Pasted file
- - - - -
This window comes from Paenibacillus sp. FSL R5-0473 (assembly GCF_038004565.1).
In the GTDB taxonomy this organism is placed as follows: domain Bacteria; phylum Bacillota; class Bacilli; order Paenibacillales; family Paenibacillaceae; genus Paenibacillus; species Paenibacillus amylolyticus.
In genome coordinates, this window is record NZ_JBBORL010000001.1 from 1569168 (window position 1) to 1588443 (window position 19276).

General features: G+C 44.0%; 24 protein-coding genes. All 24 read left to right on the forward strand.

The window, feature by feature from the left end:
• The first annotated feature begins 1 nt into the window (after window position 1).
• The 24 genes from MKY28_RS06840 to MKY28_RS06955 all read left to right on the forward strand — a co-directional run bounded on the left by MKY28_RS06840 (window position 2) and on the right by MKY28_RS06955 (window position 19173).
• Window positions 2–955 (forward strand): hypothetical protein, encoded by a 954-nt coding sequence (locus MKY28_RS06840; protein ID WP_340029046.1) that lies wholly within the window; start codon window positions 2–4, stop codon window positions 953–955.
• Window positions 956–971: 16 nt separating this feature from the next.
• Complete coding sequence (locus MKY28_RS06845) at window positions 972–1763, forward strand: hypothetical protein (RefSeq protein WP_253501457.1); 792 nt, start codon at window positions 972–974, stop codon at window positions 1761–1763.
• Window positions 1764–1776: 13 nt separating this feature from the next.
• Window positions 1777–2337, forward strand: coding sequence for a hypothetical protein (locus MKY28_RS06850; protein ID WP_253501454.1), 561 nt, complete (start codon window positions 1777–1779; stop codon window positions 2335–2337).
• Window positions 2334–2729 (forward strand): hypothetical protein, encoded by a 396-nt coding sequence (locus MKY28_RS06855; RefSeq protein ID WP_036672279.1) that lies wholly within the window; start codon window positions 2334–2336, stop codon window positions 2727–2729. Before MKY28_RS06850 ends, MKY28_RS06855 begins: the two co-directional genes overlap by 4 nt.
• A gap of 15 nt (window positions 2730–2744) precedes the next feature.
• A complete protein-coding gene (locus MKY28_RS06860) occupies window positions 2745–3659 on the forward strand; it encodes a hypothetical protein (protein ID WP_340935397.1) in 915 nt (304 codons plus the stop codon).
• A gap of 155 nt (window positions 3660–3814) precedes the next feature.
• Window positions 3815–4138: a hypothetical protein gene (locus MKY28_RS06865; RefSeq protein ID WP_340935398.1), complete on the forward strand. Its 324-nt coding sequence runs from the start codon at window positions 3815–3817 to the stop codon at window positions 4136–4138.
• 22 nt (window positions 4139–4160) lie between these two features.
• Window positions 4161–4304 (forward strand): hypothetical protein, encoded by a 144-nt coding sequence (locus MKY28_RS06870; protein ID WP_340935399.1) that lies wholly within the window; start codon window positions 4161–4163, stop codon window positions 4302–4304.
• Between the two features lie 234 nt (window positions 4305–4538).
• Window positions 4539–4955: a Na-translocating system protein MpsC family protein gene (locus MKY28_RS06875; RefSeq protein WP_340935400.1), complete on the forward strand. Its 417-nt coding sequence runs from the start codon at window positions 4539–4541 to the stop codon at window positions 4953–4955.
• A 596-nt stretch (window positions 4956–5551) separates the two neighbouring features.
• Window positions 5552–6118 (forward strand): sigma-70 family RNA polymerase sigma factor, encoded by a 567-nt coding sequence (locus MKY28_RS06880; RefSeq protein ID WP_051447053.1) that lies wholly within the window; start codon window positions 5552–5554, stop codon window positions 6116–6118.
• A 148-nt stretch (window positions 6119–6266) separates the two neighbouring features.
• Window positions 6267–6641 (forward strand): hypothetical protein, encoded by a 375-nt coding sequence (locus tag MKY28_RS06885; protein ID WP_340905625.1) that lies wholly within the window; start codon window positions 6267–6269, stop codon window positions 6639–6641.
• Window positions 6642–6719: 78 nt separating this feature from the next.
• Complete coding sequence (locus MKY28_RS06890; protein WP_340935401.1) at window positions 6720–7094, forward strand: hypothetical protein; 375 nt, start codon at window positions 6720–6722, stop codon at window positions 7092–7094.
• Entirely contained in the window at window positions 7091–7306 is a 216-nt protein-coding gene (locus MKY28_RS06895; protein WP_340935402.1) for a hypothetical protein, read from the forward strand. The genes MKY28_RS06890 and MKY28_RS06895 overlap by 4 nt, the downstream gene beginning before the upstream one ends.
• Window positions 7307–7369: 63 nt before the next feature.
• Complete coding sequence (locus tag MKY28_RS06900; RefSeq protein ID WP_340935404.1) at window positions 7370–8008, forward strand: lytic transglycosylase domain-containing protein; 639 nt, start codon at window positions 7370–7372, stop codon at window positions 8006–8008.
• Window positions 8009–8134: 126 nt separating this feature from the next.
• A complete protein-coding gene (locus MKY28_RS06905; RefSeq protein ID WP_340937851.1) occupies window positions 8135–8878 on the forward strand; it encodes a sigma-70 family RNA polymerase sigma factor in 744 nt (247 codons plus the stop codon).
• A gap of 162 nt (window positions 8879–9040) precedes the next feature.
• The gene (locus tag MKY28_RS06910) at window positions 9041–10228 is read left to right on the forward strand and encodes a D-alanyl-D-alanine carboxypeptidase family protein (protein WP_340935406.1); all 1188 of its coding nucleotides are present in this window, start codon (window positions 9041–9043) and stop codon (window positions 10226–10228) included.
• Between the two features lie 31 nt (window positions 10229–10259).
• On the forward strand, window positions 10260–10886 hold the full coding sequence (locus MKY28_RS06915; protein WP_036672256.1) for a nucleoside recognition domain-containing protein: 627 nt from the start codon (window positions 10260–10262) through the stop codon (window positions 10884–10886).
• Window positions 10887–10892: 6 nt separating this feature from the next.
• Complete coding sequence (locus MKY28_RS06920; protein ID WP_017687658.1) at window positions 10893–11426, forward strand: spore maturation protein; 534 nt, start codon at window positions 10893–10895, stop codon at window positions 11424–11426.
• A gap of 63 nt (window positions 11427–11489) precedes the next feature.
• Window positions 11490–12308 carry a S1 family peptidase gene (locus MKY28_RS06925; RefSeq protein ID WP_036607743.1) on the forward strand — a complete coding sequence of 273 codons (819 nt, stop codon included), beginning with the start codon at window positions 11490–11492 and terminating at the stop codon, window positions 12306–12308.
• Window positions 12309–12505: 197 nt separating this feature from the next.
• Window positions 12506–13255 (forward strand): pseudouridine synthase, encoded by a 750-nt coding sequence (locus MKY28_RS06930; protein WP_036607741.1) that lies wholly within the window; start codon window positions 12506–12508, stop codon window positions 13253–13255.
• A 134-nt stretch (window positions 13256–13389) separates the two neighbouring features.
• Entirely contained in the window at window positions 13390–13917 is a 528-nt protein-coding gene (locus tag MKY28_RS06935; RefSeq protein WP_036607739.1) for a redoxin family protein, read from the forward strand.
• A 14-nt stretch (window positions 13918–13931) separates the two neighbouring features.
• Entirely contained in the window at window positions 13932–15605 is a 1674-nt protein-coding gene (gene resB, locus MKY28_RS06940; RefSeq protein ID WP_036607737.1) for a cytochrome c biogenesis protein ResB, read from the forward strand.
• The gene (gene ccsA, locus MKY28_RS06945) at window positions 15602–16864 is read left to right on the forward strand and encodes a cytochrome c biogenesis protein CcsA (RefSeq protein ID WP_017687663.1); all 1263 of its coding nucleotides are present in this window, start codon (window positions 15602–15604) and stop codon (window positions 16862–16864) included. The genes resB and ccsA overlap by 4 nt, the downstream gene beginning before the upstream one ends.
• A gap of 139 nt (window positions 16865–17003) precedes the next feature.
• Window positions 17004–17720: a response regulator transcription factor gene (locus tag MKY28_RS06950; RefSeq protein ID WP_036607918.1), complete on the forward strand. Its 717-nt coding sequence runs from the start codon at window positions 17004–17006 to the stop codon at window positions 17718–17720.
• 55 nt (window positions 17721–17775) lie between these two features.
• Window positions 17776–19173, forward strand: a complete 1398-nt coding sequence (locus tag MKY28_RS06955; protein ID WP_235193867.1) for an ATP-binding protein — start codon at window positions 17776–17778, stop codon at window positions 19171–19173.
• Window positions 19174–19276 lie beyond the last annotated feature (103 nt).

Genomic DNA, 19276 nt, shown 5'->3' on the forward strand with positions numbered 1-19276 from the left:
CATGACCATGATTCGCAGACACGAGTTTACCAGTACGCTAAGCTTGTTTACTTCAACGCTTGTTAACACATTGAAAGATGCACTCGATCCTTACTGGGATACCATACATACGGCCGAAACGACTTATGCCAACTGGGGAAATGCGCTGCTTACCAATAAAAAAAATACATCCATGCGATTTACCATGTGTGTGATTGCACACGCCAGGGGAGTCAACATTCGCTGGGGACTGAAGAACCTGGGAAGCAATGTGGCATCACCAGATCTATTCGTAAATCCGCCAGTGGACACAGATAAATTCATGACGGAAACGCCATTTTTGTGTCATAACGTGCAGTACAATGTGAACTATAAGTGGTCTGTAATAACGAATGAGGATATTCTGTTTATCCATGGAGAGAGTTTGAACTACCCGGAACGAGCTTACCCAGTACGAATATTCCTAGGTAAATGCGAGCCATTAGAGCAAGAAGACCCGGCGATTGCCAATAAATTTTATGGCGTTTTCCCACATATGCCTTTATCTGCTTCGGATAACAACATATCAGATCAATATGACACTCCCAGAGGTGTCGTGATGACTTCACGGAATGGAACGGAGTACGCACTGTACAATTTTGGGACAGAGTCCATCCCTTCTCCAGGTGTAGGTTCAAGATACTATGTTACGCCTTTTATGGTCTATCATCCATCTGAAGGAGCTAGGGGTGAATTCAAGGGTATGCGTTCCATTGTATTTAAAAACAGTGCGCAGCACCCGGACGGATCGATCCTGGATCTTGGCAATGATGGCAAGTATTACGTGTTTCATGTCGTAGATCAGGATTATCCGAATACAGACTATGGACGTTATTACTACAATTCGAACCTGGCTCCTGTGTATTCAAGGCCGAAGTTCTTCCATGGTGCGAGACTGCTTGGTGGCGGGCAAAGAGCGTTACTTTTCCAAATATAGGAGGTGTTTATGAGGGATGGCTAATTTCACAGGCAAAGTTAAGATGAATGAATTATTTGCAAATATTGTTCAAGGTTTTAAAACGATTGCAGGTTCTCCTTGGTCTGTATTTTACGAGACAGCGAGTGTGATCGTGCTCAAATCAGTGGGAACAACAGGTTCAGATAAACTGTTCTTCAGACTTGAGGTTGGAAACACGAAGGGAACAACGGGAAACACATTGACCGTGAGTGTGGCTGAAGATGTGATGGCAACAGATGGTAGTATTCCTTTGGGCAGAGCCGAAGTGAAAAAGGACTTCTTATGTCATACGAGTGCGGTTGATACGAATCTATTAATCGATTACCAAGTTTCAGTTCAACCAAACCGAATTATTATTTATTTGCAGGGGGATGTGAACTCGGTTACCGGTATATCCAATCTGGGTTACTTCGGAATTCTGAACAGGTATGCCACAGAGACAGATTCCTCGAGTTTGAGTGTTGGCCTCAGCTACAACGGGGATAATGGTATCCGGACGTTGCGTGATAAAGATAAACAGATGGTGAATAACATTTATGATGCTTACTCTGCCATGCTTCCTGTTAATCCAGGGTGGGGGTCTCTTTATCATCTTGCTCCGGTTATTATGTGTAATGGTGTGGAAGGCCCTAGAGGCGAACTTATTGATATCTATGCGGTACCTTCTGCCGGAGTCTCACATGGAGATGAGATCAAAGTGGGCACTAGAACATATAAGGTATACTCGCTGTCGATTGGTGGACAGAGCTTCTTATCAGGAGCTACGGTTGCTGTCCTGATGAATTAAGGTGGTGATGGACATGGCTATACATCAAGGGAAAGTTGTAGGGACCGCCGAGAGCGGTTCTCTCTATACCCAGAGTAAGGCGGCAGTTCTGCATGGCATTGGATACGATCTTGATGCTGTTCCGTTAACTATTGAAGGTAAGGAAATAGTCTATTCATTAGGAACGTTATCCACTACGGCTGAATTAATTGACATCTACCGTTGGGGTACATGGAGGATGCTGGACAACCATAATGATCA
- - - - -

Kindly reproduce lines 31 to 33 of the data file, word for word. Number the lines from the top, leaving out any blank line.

• Window positions 8009–8134: 126 nt separating this feature from the next.
• A complete protein-coding gene (locus MKY28_RS06905; RefSeq protein ID WP_340937851.1) occupies window positions 8135–8878 on the forward strand; it encodes a sigma-70 family RNA polymerase sigma factor in 744 nt (247 codons plus the stop codon).
• A gap of 162 nt (window positions 8879–9040) precedes the next feature.